Baidu and Alibaba's maps show Israel's borders – but not its name

Chinese companies purge Israel from maps of the Middle East amid surging antisemitism in the Communist state as Beijing plays neutral peacemaker in Gaza conflict

  • The Wall Street Journal on Monday reported that China’s search engines Baidu and Alibaba do not mention Israel on their maps of the region
  • Israel’s borders are marked, as are its cities, but the name does not feature – unlike neighboring countries
  • The WSJ reported that the move reflects ‘Beijing’s vague diplomacy in the region’ and their unwillingness to support either side

Chinese tech giants Baidu and Alibaba no longer display the name of Israel on their maps, The Wall Street Journal reported on Monday – a move they said reflected ‘Beijing’s vague diplomacy in the region.’

The online maps show Israel’s borders and cities, the paper said. 

But the country itself is not named – in contrast to other neighboring countries. 

Social media users shared maps they said confirmed the WSJ’s point.

Jonathan Cheng, the WSJ’s China bureau chief, tweeted: ‘Chinese internet users expressed bewilderment that the name ‘Israel’ doesn’t appear on digital maps from Baidu and Alibaba, an ambiguity that matches Beijing’s vague diplomacy and contrasts with its general attentiveness to maps.’

Antisemitism is surging online in China, The New York Times reported.

A Chinese state broadcaster recently hosted a discussion page on Weibo stating that Jews controlled a disproportionate amount of U.S. wealth, the paper said.

‘If China felt that it was dangerous and problematic to allow antisemitic comments to flourish, the censors would stop it. Clearly, the government is conveying the message that it’s tolerated,’ said Carice Witte, the executive director of SIGNAL Group, an Israeli think tank focusing on China. 

Russia and China on Wednesday vetoed a U.S. push for the United Nations Security Council to act on the Israel-Hamas conflict by calling for pauses in fighting to allow humanitarian aid access, the protection of civilians and a stop to arming Hamas and other militants in the Gaza Strip. 

China vetoed the resolution because they wanted to call for a ceasefire – something the United States refused to do. 

‘The draft does not reflect the world’s strongest calls for a ceasefire, an end to the fighting, and it does not help resolve the issue,’ China’s U.N. Ambassador Zhang Jun told the council after the vote. 

‘At this moment, ceasefire is not just a diplomatic term. It means the life and death of many civilians.’ 

On Monday, the commissioner-general of the U.N. agency known as UNRWA said there is no safe place anywhere in Gaza, warning that basic services are crumbling, medicine, food, water and fuel are running out, and the streets ‘have started overflowing with sewage, which will cause a massive health hazard very soon.’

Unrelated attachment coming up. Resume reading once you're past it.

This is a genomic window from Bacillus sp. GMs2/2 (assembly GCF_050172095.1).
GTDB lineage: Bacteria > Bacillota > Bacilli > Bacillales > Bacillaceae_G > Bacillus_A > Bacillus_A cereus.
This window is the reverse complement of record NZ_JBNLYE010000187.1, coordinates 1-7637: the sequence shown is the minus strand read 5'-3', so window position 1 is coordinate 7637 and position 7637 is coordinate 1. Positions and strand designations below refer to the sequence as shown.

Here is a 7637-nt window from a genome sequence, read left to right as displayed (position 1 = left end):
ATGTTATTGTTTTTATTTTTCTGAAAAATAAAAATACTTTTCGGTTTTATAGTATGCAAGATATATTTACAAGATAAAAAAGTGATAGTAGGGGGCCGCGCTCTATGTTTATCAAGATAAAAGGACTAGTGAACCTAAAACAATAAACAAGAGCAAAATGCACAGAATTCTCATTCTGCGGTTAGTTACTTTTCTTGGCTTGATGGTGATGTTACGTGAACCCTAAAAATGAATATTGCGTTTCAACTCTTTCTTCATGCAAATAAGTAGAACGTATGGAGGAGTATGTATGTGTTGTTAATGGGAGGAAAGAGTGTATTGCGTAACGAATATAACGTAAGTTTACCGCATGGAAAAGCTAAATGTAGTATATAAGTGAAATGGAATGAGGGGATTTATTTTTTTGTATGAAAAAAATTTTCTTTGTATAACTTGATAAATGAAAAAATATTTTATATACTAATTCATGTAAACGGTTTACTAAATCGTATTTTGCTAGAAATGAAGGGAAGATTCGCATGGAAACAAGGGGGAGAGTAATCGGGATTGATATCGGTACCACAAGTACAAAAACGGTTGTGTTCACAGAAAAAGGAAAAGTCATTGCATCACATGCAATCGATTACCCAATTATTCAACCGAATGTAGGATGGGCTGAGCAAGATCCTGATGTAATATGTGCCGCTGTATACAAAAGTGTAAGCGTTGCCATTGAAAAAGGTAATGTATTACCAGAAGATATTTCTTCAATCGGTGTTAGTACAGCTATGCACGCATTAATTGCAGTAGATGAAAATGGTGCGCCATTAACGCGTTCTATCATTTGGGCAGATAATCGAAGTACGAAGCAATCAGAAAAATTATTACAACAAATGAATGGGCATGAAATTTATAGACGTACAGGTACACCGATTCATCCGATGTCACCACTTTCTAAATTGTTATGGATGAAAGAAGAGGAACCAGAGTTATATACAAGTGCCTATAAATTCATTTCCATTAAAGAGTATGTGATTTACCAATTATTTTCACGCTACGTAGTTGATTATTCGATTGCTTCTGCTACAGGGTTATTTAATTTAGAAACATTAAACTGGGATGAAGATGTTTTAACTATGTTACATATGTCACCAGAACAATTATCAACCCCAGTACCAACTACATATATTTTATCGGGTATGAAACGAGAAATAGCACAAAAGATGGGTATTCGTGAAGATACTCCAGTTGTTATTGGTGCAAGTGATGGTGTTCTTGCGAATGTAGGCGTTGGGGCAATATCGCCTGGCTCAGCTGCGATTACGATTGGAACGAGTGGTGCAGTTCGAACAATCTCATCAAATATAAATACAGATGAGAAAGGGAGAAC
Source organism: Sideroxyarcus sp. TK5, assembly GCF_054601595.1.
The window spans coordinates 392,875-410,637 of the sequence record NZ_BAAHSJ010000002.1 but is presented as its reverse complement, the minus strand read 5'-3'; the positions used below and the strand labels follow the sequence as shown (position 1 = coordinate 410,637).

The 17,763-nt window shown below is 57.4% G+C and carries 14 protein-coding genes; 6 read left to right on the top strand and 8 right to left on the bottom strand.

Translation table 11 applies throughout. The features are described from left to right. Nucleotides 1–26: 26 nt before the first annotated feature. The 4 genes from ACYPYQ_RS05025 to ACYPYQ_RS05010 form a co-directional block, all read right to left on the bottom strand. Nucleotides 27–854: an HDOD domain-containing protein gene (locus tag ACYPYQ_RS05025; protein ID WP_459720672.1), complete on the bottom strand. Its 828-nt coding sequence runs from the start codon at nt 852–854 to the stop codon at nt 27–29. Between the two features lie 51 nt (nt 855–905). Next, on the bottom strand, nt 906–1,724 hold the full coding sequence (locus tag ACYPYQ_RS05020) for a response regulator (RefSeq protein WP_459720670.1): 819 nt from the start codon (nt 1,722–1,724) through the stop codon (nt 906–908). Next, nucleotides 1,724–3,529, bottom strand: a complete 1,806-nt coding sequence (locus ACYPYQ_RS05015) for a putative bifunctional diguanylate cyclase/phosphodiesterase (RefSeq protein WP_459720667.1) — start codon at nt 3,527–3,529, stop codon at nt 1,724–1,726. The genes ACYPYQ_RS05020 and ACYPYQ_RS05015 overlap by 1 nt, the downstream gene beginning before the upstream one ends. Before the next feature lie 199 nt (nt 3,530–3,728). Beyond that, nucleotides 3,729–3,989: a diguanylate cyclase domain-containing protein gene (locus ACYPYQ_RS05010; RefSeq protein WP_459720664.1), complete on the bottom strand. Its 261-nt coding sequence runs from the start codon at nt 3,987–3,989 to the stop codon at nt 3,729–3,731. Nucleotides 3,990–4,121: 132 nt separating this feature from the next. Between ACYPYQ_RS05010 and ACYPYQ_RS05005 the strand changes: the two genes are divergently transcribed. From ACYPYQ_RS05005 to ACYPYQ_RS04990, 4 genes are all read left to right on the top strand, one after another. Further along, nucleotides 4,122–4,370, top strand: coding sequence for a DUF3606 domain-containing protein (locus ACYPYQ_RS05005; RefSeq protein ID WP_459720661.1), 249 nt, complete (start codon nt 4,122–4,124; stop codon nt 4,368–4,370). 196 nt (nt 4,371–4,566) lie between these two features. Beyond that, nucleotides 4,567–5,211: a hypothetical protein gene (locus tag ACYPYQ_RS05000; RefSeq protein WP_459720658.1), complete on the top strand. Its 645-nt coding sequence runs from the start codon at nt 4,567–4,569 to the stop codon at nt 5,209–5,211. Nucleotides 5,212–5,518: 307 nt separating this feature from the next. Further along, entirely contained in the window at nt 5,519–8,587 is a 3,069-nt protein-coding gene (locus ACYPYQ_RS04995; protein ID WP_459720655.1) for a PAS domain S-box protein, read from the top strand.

U.S. Ambassador Linda Thomas-Greenfield urged the divided Security Council – which has rejected four resolutions that would have responded to the October 7 Hamas attacks and the ongoing war – to come together, saying ‘the humanitarian crisis in Gaza is growing more dire by the day.’

Stressing that all innocent civilians must be protected, she said the council must call ‘for the immediate and unconditional release of all hostages, address the immense humanitarian needs of Palestinian civilians in Gaza, affirm Israel’s right to defend itself from terrorism, and remind all actors that international humanitarian law must be respected.’ 

Benjamin Netanyahu and Chinese leader Xi Jinping are pictured meeting in 2017. China is reluctant to choose a side in the Israel-Hamas war

She reiterated President Joe Biden’s calls for humanitarian pauses to get hostages out and allow aid in, and for safe passage for civilians. But she would not accept the demand for a ceasefire – although the difference between a ‘humanitarian pause’ and a ‘ceasefire’ remains ambiguous.

In a sign of increasing U.S. concern at the escalating Palestinian death toll, Thomas-Greenfield told the council Biden reiterated to Israeli Prime Minister Benjamin Netanyahu on Sunday ‘that while Israel has the right and responsibility to defend its citizens from terrorism, it must do so in a manner consistent with international humanitarian law.’

‘The fact that Hamas operates within and under the cover of civilians areas creates an added burden for Israel, but it does not lessen its responsibility to distinguish between terrorists and innocent civilians,’ she stressed.

Following the rejection of the four resolutions in the 15-member Security Council – one vetoed by the U.S., one vetoed by Russia and China, and two for failing to get the minimum nine ‘yes’ votes – Arab nations went to the U.N. General Assembly last Friday where there are no vetoes.

The 193-member world body adopted a resolution calling for humanitarian truces leading to a cessation of hostilities by a vote of 120-14 with 45 abstentions. 

Now, the 10 elected members in the 15-member Security Council are trying again to negotiate a resolution that won’t be rejected. 

While council resolutions are legally binding, assembly resolutions are not – though they are an important barometer of world opinion.

Israel’s U.N. Ambassador Gilad Erdan was sharply critical of the council’s failure to condemn Hamas’ attacks and asked members: ‘Why are the humanitarian needs of Gazans, the sole issue, the sole issue you are focused on?’

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